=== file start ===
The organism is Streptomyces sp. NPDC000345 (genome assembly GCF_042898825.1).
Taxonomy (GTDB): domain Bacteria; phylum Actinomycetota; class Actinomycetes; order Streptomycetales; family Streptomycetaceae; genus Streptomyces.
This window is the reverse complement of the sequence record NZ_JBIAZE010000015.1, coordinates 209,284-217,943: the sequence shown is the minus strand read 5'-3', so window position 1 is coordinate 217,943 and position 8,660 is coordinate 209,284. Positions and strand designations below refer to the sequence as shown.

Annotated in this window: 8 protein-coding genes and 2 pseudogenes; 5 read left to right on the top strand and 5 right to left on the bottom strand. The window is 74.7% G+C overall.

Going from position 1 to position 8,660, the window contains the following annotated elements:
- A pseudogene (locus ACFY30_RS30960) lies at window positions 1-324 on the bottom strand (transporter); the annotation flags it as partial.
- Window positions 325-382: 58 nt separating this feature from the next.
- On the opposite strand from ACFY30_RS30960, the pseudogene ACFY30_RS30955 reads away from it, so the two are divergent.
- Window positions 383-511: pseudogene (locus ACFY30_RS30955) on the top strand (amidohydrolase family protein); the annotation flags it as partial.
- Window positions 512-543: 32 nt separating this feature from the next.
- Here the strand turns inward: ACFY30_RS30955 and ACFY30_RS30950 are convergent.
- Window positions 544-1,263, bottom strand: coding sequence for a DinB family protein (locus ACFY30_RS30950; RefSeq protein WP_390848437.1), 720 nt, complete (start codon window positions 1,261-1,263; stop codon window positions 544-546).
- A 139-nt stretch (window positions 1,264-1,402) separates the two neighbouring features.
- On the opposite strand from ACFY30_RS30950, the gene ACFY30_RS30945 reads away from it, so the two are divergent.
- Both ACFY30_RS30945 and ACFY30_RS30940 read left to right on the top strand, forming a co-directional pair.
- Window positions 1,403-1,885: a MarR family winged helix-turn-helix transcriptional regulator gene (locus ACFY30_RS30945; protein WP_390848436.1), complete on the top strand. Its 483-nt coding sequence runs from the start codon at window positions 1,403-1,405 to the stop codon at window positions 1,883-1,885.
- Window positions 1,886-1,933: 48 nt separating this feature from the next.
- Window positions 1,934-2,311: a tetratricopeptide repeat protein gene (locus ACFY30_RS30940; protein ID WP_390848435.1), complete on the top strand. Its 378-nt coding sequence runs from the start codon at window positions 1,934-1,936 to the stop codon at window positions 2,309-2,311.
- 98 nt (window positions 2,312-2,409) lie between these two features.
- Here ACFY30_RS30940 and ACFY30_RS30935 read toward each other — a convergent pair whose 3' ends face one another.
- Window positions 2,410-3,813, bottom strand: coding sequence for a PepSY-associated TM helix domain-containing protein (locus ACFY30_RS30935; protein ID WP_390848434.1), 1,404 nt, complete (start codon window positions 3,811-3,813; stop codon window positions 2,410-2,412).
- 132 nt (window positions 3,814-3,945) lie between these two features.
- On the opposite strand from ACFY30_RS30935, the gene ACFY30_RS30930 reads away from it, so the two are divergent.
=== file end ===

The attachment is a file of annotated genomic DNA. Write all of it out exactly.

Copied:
The organism is Streptomyces sp. NPDC000345 (genome assembly GCF_042898825.1).
Taxonomy (GTDB): domain Bacteria; phylum Actinomycetota; class Actinomycetes; order Streptomycetales; family Streptomycetaceae; genus Streptomyces.
This window is the reverse complement of the sequence record NZ_JBIAZE010000015.1, coordinates 209,284-217,943: the sequence shown is the minus strand read 5'-3', so window position 1 is coordinate 217,943 and position 8,660 is coordinate 209,284. Positions and strand designations below refer to the sequence as shown.

Annotated in this window: 8 protein-coding genes and 2 pseudogenes; 5 read left to right on the top strand and 5 right to left on the bottom strand. The window is 74.7% G+C overall.

Going from position 1 to position 8,660, the window contains the following annotated elements:
- A pseudogene (locus ACFY30_RS30960) lies at window positions 1-324 on the bottom strand (transporter); the annotation flags it as partial.
- Window positions 325-382: 58 nt separating this feature from the next.
- On the opposite strand from ACFY30_RS30960, the pseudogene ACFY30_RS30955 reads away from it, so the two are divergent.
- Window positions 383-511: pseudogene (locus ACFY30_RS30955) on the top strand (amidohydrolase family protein); the annotation flags it as partial.
- Window positions 512-543: 32 nt separating this feature from the next.
- Here the strand turns inward: ACFY30_RS30955 and ACFY30_RS30950 are convergent.
- Window positions 544-1,263, bottom strand: coding sequence for a DinB family protein (locus ACFY30_RS30950; RefSeq protein WP_390848437.1), 720 nt, complete (start codon window positions 1,261-1,263; stop codon window positions 544-546).
- A 139-nt stretch (window positions 1,264-1,402) separates the two neighbouring features.
- On the opposite strand from ACFY30_RS30950, the gene ACFY30_RS30945 reads away from it, so the two are divergent.
- Both ACFY30_RS30945 and ACFY30_RS30940 read left to right on the top strand, forming a co-directional pair.
- Window positions 1,403-1,885: a MarR family winged helix-turn-helix transcriptional regulator gene (locus ACFY30_RS30945; protein WP_390848436.1), complete on the top strand. Its 483-nt coding sequence runs from the start codon at window positions 1,403-1,405 to the stop codon at window positions 1,883-1,885.
- Window positions 1,886-1,933: 48 nt separating this feature from the next.
- Window positions 1,934-2,311: a tetratricopeptide repeat protein gene (locus ACFY30_RS30940; protein ID WP_390848435.1), complete on the top strand. Its 378-nt coding sequence runs from the start codon at window positions 1,934-1,936 to the stop codon at window positions 2,309-2,311.
- 98 nt (window positions 2,312-2,409) lie between these two features.
- Here ACFY30_RS30940 and ACFY30_RS30935 read toward each other — a convergent pair whose 3' ends face one another.
- Window positions 2,410-3,813, bottom strand: coding sequence for a PepSY-associated TM helix domain-containing protein (locus ACFY30_RS30935; protein ID WP_390848434.1), 1,404 nt, complete (start codon window positions 3,811-3,813; stop codon window positions 2,410-2,412).
- 132 nt (window positions 3,814-3,945) lie between these two features.
- On the opposite strand from ACFY30_RS30935, the gene ACFY30_RS30930 reads away from it, so the two are divergent.